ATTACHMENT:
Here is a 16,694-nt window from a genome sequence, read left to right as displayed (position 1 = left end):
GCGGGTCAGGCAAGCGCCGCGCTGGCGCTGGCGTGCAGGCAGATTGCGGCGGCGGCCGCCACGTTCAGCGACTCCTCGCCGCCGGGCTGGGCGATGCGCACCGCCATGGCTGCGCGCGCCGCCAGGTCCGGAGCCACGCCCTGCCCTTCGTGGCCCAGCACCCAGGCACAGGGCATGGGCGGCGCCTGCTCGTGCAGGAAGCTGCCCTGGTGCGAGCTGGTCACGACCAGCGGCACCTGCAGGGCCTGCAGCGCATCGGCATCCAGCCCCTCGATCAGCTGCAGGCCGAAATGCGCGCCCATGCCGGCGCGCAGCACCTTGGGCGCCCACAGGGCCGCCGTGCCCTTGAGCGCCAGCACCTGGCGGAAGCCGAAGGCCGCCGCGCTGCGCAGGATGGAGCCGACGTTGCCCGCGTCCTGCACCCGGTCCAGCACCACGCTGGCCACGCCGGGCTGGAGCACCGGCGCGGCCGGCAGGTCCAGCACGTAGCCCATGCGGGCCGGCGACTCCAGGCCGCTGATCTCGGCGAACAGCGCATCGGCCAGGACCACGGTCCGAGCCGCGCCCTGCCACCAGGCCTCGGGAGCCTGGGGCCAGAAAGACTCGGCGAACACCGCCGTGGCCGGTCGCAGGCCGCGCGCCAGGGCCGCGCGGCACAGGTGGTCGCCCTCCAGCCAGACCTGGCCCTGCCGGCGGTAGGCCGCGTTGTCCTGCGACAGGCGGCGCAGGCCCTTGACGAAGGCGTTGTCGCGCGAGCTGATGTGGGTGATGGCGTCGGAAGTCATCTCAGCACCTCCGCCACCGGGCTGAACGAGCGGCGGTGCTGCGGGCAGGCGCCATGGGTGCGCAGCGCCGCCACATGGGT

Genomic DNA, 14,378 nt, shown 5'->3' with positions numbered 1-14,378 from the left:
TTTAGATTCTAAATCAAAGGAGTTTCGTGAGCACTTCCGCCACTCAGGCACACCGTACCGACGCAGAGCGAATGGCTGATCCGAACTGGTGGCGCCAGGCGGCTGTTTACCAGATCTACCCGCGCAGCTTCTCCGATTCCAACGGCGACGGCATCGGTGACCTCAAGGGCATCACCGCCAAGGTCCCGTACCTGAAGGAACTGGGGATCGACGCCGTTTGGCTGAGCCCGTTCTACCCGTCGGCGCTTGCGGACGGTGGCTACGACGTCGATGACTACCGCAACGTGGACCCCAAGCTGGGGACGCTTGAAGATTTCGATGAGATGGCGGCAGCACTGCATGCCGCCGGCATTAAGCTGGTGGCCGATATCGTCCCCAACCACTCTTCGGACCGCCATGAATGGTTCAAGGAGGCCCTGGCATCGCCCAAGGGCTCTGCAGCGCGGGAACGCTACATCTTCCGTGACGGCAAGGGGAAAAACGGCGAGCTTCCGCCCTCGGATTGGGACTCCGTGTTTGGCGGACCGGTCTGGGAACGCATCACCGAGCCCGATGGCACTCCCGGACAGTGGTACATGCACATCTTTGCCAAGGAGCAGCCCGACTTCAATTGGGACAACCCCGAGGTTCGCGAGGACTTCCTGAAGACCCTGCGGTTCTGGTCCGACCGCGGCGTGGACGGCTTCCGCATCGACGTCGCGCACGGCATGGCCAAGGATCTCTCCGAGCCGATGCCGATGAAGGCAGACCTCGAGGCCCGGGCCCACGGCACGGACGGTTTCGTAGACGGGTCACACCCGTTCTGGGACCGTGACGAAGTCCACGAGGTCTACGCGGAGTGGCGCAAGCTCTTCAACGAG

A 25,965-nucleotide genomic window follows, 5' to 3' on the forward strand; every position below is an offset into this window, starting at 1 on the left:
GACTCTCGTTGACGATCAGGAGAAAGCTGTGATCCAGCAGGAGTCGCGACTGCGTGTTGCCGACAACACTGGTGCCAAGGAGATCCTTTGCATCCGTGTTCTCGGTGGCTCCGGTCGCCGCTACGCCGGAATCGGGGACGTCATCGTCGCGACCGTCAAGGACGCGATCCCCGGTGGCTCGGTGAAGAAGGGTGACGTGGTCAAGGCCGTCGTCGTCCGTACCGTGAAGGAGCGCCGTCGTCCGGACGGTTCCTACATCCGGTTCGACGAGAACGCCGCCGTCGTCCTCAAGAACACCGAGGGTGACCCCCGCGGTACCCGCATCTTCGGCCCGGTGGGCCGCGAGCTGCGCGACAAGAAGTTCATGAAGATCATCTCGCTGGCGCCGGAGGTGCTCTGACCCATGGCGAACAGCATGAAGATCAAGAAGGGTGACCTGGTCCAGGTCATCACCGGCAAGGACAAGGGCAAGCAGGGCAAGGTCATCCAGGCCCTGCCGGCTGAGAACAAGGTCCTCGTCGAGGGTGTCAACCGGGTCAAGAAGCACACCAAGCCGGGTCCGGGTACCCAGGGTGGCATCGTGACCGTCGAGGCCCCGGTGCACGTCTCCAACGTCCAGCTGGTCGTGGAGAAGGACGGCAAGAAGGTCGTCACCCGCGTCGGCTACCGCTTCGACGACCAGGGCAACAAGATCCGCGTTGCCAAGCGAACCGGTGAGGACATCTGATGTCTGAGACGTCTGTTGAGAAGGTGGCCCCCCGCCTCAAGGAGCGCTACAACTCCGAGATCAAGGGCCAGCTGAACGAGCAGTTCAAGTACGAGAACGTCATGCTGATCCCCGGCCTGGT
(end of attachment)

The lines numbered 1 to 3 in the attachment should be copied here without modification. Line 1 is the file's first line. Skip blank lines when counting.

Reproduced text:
Here is a 16,694-nt window from a genome sequence, read left to right as displayed (position 1 = left end):
GCGGGTCAGGCAAGCGCCGCGCTGGCGCTGGCGTGCAGGCAGATTGCGGCGGCGGCCGCCACGTTCAGCGACTCCTCGCCGCCGGGCTGGGCGATGCGCACCGCCATGGCTGCGCGCGCCGCCAGGTCCGGAGCCACGCCCTGCCCTTCGTGGCCCAGCACCCAGGCACAGGGCATGGGCGGCGCCTGCTCGTGCAGGAAGCTGCCCTGGTGCGAGCTGGTCACGACCAGCGGCACCTGCAGGGCCTGCAGCGCATCGGCATCCAGCCCCTCGATCAGCTGCAGGCCGAAATGCGCGCCCATGCCGGCGCGCAGCACCTTGGGCGCCCACAGGGCCGCCGTGCCCTTGAGCGCCAGCACCTGGCGGAAGCCGAAGGCCGCCGCGCTGCGCAGGATGGAGCCGACGTTGCCCGCGTCCTGCACCCGGTCCAGCACCACGCTGGCCACGCCGGGCTGGAGCACCGGCGCGGCCGGCAGGTCCAGCACGTAGCCCATGCGGGCCGGCGACTCCAGGCCGCTGATCTCGGCGAACAGCGCATCGGCCAGGACCACGGTCCGAGCCGCGCCCTGCCACCAGGCCTCGGGAGCCTGGGGCCAGAAAGACTCGGCGAACACCGCCGTGGCCGGTCGCAGGCCGCGCGCCAGGGCCGCGCGGCACAGGTGGTCGCCCTCCAGCCAGACCTGGCCCTGCCGGCGGTAGGCCGCGTTGTCCTGCGACAGGCGGCGCAGGCCCTTGACGAAGGCGTTGTCGCGCGAGCTGATGTGGGTGATGGCGTCGGAAGTCATCTCAGCACCTCCGCCACCGGGCTGAACGAGCGGCGGTGCTGCGGGCAGGCGCCATGGGTGCGCAGCGCCGCCACATGGGT

Genomic DNA, 14,378 nt, shown 5'->3' with positions numbered 1-14,378 from the left: